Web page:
GDPR Under Blockchain: How Does Blockchain Fit Alongside The GDPR?September 26, 2018GDPR
The Blockchain is a far-reaching technology that has the potential to revolutionise the way in which many industries operate. The blockchain and cryptocurrency both are parallel. The blockchain is renowned for its role in the formation of cryptocurrency. The GDPR under Blockchain is a far-reaching technology and contains the potential to revolutionise the way industries operate. Blockchain is well-known for its role in the formation of cryptocurrency.
- financials sectors,
- medical industries,
- legal enterprises
- and government departments.
Its immutable security also allows it to be useful in other enterprises such as charities and human rights organisations as well as preventing fraud and corruption.
Better security with Blockchain
Bitcoin is evidence of the security and unassailability of Blockchain. The history of all Bitcoin transactions is in the accounting ledger, stored across a multitude of network computers known as “nodes”. The purpose of the nodes is to check the validity of every Bitcoin transaction submitted to the accounting ledger.
In spite of Blockchain superiority in creating a secure technology conversely, it does not sit comfortably with the GDPR, as there are some challenges to compliance concerning the processing of personal data within Blockchain.
The GDPR’s definition of personal data is “any information relating to an identified or identifiable natural person.” For this very reason, the strict rules of the GDPR will apply to organisations that store, manage or process personal data, including data stored in a Blockchain environment.
Blockchain technology allows ultimate in secure storing of data and should, therefore, keep the regulators happy, but there are some essential requirements of GDPR and Blockchains that they cannot meet.
Organisations must take responsibility
One of the issues is the control and culpability attached to organisations. This does not necessarily exist with Blockchain technology, which operates in the main as a decentralised network of transactions.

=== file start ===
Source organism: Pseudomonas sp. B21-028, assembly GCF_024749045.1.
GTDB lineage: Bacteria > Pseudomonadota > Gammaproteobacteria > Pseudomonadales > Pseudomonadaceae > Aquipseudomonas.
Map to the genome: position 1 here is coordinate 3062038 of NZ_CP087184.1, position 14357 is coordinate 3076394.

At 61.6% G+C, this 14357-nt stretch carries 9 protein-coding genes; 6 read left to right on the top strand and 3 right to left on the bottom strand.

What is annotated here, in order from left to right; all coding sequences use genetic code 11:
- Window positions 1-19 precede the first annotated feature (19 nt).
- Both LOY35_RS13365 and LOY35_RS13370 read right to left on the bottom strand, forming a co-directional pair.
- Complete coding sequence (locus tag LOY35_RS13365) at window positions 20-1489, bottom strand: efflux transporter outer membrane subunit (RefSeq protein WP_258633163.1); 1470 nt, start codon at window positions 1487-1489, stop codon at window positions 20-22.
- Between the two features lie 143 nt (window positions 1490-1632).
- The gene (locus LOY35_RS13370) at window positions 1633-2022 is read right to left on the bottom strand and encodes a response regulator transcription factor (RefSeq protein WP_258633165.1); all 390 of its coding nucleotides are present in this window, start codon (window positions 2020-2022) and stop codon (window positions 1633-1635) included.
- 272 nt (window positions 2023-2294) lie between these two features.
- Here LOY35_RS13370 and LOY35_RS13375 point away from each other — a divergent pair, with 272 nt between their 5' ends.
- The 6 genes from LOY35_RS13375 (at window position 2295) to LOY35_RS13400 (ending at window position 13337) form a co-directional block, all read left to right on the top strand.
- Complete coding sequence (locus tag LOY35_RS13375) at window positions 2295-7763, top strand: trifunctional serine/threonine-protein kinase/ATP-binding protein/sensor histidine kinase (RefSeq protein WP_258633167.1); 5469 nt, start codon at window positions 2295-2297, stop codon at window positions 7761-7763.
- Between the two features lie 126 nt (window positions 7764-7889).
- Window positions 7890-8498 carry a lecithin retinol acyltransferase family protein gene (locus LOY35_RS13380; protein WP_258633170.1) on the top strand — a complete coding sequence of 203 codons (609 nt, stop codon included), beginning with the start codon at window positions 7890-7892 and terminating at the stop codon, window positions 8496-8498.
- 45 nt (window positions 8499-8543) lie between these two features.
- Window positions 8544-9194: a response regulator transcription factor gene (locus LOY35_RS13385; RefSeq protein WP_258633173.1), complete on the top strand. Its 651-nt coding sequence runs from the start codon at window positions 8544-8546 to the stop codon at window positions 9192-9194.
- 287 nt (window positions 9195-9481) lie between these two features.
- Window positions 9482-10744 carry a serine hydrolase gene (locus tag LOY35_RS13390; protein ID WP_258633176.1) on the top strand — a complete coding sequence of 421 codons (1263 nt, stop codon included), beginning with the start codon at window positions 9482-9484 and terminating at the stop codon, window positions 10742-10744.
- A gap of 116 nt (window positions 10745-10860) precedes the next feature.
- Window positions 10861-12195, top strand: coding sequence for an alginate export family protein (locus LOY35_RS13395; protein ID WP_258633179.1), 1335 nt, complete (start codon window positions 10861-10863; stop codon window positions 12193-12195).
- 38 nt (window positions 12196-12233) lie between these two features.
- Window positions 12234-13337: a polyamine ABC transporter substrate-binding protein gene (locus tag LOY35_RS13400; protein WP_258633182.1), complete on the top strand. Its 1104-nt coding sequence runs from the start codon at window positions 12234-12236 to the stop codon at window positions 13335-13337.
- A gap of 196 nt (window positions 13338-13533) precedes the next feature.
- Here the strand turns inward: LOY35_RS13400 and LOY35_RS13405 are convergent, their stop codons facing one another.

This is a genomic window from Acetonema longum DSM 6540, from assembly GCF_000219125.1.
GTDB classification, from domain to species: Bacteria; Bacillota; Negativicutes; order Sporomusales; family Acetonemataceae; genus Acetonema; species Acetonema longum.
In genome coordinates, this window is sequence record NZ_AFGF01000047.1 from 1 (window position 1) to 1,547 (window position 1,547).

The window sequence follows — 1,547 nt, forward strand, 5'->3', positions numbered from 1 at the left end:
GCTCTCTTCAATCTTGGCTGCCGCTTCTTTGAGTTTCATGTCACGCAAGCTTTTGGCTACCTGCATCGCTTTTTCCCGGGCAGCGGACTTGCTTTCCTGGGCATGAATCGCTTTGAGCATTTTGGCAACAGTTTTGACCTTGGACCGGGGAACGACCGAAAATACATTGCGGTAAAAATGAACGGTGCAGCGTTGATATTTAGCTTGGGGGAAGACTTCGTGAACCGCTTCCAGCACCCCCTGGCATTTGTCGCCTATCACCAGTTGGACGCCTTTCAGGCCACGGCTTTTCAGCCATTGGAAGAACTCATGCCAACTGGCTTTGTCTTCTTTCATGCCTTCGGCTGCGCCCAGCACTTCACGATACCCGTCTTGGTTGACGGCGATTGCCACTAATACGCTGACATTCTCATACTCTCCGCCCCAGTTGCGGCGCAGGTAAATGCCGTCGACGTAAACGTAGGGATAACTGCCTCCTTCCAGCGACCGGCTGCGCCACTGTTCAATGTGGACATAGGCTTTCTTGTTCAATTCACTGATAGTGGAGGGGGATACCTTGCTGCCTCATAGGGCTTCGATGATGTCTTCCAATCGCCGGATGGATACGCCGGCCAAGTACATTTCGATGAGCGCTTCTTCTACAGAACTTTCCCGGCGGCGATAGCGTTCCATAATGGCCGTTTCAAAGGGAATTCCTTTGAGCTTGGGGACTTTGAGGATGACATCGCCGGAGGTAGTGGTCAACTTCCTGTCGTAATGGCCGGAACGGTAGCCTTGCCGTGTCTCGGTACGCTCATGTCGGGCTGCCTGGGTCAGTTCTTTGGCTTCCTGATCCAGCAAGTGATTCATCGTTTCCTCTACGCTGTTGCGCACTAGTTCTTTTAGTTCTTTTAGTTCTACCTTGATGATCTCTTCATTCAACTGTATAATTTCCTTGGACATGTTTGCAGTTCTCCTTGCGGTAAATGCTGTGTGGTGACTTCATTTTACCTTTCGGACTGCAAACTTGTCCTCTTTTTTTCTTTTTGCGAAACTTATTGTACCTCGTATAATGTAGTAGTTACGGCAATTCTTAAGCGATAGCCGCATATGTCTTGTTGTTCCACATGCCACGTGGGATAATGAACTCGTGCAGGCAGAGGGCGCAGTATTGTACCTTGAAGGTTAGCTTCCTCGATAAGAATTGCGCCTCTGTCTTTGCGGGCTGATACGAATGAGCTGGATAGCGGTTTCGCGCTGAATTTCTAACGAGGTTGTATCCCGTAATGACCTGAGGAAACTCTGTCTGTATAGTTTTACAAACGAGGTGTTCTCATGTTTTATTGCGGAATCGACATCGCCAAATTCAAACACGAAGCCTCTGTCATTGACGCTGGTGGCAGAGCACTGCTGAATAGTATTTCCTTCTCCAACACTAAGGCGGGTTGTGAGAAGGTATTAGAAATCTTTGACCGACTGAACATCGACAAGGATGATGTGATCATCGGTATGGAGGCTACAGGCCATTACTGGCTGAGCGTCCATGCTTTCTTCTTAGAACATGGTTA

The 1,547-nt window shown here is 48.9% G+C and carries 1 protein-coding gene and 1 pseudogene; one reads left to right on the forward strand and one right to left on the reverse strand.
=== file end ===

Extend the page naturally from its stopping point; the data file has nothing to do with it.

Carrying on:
“Wikipedia defines decentralised as “a distributed and public digital ledger that is used to record transactions across many computers so that the record cannot be altered retroactively without the alteration of all subsequent blocks and the consensus of the network”.
Essentially, Blockchain is public, and no one owns the ledger. The ledger is accessible by anyone who has permission.
The GDPR, on the other hand, relies on culpability and accountability, with precise definitions of ownership and management of data. Data controllers and data processors have obligations and responsibilities the likes of which are not clear under decentralised data networks.
Where Blockchain networks are public and immeasurable such as cryptocurrencies the management is complicated for GDPR intricacies especially the liabilities if there were a data breach.
What about the Right to be Forgotten?
Another conflict between GDPR under Blockchain is that of individual right to be forgotten.
The primary infrastructure of Blockchain technology is its immutability headlined by the acronym CRAB (create, retrieve, append, burn) There is no delete function!
This excellent explanatory article by @gautamdhameja and his in-depth explanation of this particular GDPR conflict explains some possible solutions to this dilemma. The challenge continues for compliance within Blockchain networks, without degenerating the usefulness and principles of Blockchain technology, which, in itself, is groundbreaking.
The future has to be one of combining regulation and technology (Blockchain and future revolutionary technologies) to strengthen and improve data collection and processing for the benefit of privacy and cybercrime.